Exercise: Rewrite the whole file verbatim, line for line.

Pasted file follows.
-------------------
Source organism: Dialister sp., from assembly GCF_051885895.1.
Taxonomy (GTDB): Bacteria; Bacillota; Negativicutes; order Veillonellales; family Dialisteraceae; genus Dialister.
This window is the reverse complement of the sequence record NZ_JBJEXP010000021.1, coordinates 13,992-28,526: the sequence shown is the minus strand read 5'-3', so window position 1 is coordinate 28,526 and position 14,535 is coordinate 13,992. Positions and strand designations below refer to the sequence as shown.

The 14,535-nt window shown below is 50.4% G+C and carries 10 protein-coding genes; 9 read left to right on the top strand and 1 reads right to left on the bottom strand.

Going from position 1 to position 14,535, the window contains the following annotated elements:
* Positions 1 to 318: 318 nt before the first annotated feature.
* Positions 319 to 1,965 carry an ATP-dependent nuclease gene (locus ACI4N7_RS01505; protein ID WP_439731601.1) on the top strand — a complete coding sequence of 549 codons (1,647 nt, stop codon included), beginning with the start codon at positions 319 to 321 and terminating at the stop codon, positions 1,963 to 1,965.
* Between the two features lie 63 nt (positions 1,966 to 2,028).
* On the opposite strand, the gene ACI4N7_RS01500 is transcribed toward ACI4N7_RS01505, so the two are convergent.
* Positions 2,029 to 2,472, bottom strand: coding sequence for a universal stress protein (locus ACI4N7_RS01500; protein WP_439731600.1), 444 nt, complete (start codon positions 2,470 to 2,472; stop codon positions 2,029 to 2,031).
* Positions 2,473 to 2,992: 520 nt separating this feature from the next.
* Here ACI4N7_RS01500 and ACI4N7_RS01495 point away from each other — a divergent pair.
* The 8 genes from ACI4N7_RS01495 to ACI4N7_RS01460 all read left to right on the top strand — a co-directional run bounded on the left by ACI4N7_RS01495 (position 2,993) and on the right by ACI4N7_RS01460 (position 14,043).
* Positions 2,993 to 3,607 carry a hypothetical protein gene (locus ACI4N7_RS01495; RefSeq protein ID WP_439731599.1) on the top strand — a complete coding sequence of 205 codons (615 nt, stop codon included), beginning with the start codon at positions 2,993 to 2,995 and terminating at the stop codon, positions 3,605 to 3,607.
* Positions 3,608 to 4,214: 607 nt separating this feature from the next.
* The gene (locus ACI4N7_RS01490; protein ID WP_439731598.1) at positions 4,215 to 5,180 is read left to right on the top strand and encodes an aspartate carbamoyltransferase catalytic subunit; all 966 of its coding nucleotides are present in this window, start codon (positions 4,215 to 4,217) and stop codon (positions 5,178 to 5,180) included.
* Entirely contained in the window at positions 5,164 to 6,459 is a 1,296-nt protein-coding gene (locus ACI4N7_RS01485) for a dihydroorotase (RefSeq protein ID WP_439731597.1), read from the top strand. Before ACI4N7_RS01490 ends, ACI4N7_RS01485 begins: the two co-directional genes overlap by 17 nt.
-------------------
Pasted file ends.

Source organism: Dialister sp., from assembly GCF_051885895.1.
Taxonomy (GTDB): Bacteria; Bacillota; Negativicutes; order Veillonellales; family Dialisteraceae; genus Dialister.
This window is the reverse complement of the sequence record NZ_JBJEXP010000021.1, coordinates 13,992-28,526: the sequence shown is the minus strand read 5'-3', so window position 1 is coordinate 28,526 and position 14,535 is coordinate 13,992. Positions and strand designations below refer to the sequence as shown.

The 14,535-nt window shown below is 50.4% G+C and carries 10 protein-coding genes; 9 read left to right on the top strand and 1 reads right to left on the bottom strand.

Going from position 1 to position 14,535, the window contains the following annotated elements:
* Positions 1 to 318: 318 nt before the first annotated feature.
* Positions 319 to 1,965 carry an ATP-dependent nuclease gene (locus ACI4N7_RS01505; protein ID WP_439731601.1) on the top strand — a complete coding sequence of 549 codons (1,647 nt, stop codon included), beginning with the start codon at positions 319 to 321 and terminating at the stop codon, positions 1,963 to 1,965.
* Between the two features lie 63 nt (positions 1,966 to 2,028).
* On the opposite strand, the gene ACI4N7_RS01500 is transcribed toward ACI4N7_RS01505, so the two are convergent.
* Positions 2,029 to 2,472, bottom strand: coding sequence for a universal stress protein (locus ACI4N7_RS01500; protein WP_439731600.1), 444 nt, complete (start codon positions 2,470 to 2,472; stop codon positions 2,029 to 2,031).
* Positions 2,473 to 2,992: 520 nt separating this feature from the next.
* Here ACI4N7_RS01500 and ACI4N7_RS01495 point away from each other — a divergent pair.
* The 8 genes from ACI4N7_RS01495 to ACI4N7_RS01460 all read left to right on the top strand — a co-directional run bounded on the left by ACI4N7_RS01495 (position 2,993) and on the right by ACI4N7_RS01460 (position 14,043).
* Positions 2,993 to 3,607 carry a hypothetical protein gene (locus ACI4N7_RS01495; RefSeq protein ID WP_439731599.1) on the top strand — a complete coding sequence of 205 codons (615 nt, stop codon included), beginning with the start codon at positions 2,993 to 2,995 and terminating at the stop codon, positions 3,605 to 3,607.
* Positions 3,608 to 4,214: 607 nt separating this feature from the next.
* The gene (locus ACI4N7_RS01490; protein ID WP_439731598.1) at positions 4,215 to 5,180 is read left to right on the top strand and encodes an aspartate carbamoyltransferase catalytic subunit; all 966 of its coding nucleotides are present in this window, start codon (positions 4,215 to 4,217) and stop codon (positions 5,178 to 5,180) included.
* Entirely contained in the window at positions 5,164 to 6,459 is a 1,296-nt protein-coding gene (locus ACI4N7_RS01485) for a dihydroorotase (RefSeq protein ID WP_439731597.1), read from the top strand. Before ACI4N7_RS01490 ends, ACI4N7_RS01485 begins: the two co-directional genes overlap by 17 nt.